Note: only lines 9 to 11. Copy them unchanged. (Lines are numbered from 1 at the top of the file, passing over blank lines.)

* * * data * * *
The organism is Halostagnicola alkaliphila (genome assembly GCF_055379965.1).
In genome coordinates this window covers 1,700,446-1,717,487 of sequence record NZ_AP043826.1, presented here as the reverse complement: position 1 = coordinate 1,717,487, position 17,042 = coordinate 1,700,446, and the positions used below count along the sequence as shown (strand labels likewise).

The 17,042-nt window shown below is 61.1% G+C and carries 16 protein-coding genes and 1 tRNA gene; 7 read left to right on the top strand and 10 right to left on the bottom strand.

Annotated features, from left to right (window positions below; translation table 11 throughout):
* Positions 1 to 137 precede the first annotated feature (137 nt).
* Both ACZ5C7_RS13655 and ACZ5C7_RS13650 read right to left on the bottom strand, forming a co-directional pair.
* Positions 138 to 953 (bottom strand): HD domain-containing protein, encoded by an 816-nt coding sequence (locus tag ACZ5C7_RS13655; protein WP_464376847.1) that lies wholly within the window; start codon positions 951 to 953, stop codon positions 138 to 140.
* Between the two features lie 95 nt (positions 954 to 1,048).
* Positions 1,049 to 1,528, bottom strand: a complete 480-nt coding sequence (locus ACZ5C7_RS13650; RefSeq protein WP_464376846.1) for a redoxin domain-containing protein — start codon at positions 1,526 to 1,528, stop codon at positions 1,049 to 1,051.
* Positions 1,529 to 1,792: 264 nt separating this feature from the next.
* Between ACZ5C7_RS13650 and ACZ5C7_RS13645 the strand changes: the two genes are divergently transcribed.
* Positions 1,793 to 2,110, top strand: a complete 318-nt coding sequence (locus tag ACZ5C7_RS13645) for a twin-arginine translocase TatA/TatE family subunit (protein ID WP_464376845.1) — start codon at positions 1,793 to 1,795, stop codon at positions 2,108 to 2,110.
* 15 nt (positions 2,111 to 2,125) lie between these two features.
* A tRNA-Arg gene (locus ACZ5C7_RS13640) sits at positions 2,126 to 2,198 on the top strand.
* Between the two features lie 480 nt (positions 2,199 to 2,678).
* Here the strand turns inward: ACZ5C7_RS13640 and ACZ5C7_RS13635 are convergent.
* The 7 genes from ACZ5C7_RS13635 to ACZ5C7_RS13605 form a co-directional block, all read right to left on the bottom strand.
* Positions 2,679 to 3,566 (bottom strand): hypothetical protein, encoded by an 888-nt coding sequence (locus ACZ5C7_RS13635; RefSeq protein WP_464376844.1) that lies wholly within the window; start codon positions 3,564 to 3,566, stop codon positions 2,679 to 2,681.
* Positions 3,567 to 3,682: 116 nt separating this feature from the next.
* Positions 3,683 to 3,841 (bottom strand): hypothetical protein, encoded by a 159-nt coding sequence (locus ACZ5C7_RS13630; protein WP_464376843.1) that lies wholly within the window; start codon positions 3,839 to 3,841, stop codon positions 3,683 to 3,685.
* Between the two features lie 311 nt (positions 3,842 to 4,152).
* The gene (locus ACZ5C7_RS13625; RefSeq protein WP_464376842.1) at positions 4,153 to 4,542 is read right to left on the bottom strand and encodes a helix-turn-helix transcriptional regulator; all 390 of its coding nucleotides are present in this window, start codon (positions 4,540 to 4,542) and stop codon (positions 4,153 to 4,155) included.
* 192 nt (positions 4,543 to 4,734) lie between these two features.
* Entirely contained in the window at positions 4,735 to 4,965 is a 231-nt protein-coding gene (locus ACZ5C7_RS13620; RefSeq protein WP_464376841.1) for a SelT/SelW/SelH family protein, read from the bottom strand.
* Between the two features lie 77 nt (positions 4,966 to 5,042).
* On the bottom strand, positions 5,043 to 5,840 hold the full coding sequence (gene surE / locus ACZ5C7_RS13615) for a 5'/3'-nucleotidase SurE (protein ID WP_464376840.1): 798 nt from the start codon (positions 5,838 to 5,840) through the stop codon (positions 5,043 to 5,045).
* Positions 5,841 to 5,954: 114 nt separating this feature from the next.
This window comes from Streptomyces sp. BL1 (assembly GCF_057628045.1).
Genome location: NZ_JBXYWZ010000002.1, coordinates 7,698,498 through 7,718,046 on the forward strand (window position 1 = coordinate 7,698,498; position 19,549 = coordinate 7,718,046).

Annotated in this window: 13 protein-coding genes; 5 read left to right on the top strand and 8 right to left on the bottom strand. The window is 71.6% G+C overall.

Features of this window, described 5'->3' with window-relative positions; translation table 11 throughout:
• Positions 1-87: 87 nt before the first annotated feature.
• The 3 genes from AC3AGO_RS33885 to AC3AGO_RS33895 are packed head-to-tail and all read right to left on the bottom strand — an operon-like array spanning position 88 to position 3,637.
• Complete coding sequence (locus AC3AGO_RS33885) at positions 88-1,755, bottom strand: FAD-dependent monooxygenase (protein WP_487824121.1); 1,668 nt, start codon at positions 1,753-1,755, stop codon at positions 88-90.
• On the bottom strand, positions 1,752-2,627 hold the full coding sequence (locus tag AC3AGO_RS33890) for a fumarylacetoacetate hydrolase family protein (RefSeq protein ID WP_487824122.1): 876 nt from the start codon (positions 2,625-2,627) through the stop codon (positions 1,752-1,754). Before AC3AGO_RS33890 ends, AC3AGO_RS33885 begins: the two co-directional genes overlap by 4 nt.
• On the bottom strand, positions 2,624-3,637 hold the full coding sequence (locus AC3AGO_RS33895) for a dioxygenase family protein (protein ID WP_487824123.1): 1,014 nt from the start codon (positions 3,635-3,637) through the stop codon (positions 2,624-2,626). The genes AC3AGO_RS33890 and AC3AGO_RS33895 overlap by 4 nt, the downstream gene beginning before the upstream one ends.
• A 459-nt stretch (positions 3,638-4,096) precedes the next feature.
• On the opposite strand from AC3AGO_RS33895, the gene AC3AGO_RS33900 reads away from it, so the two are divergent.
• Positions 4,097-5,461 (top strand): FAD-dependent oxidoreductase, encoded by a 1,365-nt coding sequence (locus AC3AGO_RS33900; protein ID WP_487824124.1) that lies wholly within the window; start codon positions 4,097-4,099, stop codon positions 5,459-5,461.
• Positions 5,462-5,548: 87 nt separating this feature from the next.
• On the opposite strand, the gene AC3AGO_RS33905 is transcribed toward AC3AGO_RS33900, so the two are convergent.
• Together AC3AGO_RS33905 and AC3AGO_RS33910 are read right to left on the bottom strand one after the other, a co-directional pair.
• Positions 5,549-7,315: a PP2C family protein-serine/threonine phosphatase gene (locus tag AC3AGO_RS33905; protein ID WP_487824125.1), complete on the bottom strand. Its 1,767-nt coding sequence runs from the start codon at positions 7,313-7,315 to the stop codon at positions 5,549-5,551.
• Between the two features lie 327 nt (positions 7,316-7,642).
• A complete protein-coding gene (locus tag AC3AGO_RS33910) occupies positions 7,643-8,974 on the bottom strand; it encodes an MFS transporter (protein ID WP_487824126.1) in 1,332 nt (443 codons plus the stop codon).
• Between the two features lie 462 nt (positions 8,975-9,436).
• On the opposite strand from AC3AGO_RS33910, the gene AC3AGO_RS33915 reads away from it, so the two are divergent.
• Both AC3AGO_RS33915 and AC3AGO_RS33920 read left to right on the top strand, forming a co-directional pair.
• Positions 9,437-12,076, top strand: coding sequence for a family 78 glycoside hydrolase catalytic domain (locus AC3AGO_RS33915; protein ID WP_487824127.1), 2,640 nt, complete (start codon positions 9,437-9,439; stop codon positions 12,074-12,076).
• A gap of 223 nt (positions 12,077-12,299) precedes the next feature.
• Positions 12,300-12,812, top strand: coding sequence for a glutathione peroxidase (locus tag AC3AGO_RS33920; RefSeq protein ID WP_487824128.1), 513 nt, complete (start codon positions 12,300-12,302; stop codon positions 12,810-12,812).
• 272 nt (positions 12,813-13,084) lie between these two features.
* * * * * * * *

* Positions 1,049 to 1,528, bottom strand: a complete 480-nt coding sequence (locus ACZ5C7_RS13650; RefSeq protein WP_464376846.1) for a redoxin domain-containing protein — start codon at positions 1,526 to 1,528, stop codon at positions 1,049 to 1,051.
* Positions 1,529 to 1,792: 264 nt separating this feature from the next.
* Between ACZ5C7_RS13650 and ACZ5C7_RS13645 the strand changes: the two genes are divergently transcribed.